“Are you or are you not his future, love?”

And there it was again. Just as her father had always said. “The prophecy,” she said. And it wasn’t a question.

Bedell nodded, a twinkle in his wizened eyes.

The prophecy. How many times had he mentioned it? She could recite it by memory, he had reminded her of it so many times over the years.

A queen in the shadows

Who will bring forth the light

A king’s song sung through the night

On the wings of eagles they would fly

That the way for the promised one would be made.

But it was nonsense. That she—a nobody. A servant. An orphan—was somehow the subject of some sort of Providential prophecy. Never mind that she didn’t believe in prophecies. Never mind the prophecy made no sense whatsoever.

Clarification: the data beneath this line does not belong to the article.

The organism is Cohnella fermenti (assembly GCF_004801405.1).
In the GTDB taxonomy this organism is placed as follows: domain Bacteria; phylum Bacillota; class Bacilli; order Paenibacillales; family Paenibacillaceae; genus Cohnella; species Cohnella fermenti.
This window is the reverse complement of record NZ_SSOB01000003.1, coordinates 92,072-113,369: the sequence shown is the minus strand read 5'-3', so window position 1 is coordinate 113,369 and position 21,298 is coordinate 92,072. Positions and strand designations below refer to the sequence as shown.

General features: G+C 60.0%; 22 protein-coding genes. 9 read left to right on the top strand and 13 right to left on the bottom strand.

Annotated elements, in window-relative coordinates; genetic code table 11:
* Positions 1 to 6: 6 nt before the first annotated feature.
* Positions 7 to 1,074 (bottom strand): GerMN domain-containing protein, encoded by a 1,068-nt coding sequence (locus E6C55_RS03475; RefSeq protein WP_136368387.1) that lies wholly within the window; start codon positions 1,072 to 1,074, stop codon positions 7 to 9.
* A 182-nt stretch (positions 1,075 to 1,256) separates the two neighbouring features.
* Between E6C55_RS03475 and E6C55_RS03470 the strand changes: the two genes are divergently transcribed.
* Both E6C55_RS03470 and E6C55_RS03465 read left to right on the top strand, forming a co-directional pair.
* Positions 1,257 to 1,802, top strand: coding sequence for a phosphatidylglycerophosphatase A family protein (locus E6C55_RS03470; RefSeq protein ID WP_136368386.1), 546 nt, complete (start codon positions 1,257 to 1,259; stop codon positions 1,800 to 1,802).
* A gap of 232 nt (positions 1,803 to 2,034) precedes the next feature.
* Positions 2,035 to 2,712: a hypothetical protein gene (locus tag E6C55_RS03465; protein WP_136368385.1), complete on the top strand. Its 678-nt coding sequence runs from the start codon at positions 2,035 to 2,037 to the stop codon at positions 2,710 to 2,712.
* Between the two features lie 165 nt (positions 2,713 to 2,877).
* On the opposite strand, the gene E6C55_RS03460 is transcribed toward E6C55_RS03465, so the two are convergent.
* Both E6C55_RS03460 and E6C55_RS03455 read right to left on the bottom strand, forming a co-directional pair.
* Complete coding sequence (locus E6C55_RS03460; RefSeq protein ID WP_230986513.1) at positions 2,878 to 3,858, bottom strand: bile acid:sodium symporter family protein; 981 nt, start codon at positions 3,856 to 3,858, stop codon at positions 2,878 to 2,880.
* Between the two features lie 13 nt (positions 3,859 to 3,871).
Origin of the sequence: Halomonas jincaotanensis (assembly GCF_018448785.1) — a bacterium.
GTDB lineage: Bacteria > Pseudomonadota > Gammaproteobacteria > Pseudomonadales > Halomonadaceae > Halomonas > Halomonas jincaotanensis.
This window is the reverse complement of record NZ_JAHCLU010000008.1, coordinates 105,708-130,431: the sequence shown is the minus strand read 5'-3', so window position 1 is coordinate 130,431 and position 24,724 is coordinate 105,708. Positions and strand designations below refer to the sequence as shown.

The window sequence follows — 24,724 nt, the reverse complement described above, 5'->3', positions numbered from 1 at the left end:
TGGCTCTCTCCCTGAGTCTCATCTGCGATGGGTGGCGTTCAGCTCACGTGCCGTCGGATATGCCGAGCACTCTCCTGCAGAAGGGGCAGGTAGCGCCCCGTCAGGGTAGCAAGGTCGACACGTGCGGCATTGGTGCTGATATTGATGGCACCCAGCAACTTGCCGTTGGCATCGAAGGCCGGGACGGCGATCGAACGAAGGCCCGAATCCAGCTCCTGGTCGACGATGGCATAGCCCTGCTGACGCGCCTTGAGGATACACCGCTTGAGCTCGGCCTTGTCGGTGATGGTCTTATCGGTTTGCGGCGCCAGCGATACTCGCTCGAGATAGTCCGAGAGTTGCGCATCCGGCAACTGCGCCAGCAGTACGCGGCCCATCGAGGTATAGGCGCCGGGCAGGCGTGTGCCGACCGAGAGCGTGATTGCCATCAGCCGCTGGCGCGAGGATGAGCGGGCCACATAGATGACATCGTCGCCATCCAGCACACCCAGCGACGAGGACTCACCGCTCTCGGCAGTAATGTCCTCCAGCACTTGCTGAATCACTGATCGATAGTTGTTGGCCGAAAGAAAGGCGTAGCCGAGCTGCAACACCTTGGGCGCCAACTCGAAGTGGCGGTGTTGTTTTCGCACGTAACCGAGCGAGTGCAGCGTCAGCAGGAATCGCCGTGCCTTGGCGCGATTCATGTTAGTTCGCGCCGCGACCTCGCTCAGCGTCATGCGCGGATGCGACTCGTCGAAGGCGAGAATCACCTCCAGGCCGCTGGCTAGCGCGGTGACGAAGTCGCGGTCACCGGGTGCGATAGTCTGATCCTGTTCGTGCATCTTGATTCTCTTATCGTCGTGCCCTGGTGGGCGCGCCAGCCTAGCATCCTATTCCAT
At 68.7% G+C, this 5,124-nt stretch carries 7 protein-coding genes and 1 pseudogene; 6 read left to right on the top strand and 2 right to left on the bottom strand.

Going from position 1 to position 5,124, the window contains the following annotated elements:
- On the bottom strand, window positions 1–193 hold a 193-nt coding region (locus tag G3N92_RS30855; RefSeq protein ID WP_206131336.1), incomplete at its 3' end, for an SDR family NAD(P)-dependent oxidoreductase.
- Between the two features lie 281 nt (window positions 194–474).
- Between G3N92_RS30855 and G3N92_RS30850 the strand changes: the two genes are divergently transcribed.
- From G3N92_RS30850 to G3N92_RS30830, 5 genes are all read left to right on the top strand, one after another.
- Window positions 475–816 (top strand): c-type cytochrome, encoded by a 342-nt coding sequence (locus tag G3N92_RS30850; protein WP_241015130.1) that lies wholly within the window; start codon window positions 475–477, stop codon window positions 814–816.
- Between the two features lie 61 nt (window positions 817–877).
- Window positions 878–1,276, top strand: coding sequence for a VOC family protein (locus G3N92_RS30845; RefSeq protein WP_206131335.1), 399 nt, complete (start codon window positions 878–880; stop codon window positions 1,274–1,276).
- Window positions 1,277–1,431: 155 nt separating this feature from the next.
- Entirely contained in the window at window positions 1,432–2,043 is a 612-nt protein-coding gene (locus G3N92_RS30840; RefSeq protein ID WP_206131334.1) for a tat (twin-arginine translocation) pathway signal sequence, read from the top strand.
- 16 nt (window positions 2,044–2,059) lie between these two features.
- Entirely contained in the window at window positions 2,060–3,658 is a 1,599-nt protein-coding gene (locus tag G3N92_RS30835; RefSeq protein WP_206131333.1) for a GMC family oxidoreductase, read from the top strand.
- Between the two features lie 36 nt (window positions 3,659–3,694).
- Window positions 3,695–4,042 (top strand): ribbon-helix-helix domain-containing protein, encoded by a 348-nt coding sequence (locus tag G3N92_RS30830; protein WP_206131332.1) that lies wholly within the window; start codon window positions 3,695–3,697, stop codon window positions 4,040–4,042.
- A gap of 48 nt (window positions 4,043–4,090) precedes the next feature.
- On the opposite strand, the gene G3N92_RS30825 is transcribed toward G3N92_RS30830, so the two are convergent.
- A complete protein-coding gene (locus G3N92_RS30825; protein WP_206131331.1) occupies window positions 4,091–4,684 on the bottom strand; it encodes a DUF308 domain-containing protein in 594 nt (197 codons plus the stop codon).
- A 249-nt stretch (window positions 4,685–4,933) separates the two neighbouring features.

“Your destinies are entwined, love,” her father went on. “Should it really surprise you that there might be someone out there who would thwart such a thing?”

Yes. Yes, it should surprise her because she was no one. Not just in some self-loathing I’m not worthy sort of sense. But in reality. She was no one. A nobody. An orphan, abandoned, nameless child, taken in by a kind old man who fancied himself a prophet—much too old to be a father and much too kind to leave a little girl to her fate. And what a fate it would have been—abandoned for her death in the midst of the Wild Wood when she was little more than five years old. Had it not been for the old man beside her, she would surely be nothing more than dust and a forgotten memory.

But that didn’t mean that she was a somebody. And it certainly did not mean that she was a somebody about which prophecies had been written. And certainly not prophecies about the promised one, whoever that was.